sailboat crammed with Haitian refugees seeking a better life in the United States capsized yesterday and 33 of the "boat people" drowned--including four women who had been "badly clobbered."

The Coast Guard said at least 30 other passengers survived by swimming about a mile to shore after the homemade 30-foot vessel was swamped in pounding seas.

Leonard Rowland of the Immigration and Naturalization Service said the captain, identified as Charles Joseph, and the three-man crew anchored the boat before dawn.

"The captain and crew swam ashore, telling everyone to stay put," because they would bring help, Rowland said. The ship capsized before they could return.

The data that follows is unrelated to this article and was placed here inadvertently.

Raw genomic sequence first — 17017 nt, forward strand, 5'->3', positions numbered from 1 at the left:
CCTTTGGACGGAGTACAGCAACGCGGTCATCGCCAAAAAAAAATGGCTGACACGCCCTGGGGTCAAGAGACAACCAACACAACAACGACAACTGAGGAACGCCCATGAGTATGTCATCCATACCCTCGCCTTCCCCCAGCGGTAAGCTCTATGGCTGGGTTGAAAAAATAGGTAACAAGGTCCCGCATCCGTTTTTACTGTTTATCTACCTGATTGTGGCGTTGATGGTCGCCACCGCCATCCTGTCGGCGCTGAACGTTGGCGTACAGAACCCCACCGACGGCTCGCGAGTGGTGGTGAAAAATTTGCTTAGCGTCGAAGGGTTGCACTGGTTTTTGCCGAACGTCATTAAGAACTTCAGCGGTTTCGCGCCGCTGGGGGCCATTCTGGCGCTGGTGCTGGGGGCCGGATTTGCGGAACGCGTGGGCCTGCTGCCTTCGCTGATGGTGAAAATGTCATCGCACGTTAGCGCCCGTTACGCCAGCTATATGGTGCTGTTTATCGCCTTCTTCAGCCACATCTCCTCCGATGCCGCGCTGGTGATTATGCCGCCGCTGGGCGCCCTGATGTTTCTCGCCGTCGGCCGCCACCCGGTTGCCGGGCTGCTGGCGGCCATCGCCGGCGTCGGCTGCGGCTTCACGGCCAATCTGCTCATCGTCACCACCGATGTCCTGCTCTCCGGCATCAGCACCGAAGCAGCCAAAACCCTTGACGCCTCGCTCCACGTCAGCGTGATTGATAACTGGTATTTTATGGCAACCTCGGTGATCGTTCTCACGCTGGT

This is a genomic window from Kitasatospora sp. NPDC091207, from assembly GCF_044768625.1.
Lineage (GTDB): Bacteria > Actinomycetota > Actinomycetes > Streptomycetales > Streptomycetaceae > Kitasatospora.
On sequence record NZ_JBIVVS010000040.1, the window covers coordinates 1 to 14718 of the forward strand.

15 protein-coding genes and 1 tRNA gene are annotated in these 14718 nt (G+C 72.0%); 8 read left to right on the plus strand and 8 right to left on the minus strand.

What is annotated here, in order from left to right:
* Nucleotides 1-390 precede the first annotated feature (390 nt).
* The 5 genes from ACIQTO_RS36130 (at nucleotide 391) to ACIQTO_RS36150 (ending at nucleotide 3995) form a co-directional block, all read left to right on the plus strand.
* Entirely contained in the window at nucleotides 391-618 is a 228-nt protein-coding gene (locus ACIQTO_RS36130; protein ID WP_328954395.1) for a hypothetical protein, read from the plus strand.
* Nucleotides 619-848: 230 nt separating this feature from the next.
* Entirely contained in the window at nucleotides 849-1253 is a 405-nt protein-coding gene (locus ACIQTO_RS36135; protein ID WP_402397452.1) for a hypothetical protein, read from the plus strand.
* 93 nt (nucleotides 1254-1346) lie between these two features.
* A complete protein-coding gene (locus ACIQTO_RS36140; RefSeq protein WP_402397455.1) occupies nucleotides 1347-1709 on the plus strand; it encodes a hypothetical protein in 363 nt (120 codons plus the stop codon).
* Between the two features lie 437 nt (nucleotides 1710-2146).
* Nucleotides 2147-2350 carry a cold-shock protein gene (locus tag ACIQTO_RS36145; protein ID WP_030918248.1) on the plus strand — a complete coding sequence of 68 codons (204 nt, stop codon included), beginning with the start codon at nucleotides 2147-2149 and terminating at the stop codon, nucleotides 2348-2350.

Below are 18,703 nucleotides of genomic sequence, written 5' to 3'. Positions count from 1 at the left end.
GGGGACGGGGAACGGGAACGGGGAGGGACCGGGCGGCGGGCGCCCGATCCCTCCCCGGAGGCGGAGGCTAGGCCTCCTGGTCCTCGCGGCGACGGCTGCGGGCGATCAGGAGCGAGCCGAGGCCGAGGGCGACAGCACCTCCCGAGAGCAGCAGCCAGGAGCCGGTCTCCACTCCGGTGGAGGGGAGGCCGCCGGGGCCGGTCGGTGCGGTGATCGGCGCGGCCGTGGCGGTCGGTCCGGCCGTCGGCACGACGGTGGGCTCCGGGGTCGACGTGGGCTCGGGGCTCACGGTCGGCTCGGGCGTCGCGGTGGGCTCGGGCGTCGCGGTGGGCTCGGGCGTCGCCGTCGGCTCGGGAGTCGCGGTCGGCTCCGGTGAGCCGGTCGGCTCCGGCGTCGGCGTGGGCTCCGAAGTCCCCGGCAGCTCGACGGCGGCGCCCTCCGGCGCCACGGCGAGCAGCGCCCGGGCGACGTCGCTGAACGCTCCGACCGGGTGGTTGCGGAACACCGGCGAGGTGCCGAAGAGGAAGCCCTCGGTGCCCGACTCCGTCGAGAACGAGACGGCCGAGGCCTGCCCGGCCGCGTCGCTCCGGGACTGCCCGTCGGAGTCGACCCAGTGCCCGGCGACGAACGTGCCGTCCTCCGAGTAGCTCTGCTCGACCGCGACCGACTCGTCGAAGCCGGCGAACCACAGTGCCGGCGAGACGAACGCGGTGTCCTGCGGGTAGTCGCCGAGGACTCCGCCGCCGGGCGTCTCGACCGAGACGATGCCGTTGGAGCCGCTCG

Some survivors said the craft began leaking badly and was capsized by a large wave. Others reported a sudden shift of passengers caused it to capsize.

The search for additional bodies by patrol boats and helicopters was suspended at midday along Hillsboro Mile, a "millionaire's row" of oceanfront homes, villas and condominiums north of Fort Lauderdale.

Broward County Deputy Gerald Meisenheimer, examining a row of 11 bodies dragged up onto the beach, said at least four women "have been badly clobbered in the head." All the wounds were located in the temple area, he said.

"I don't know if they received the injuries from being hit by the boat or debris in the surf or were hit on the head to make them leave the boat," Meisenheimer said. He said it would be up to the medical examiner to determine the cause of death.

"It's a human tragedy . . . the kind of thing that was waiting to happen," said Florida Gov. Bob Graham.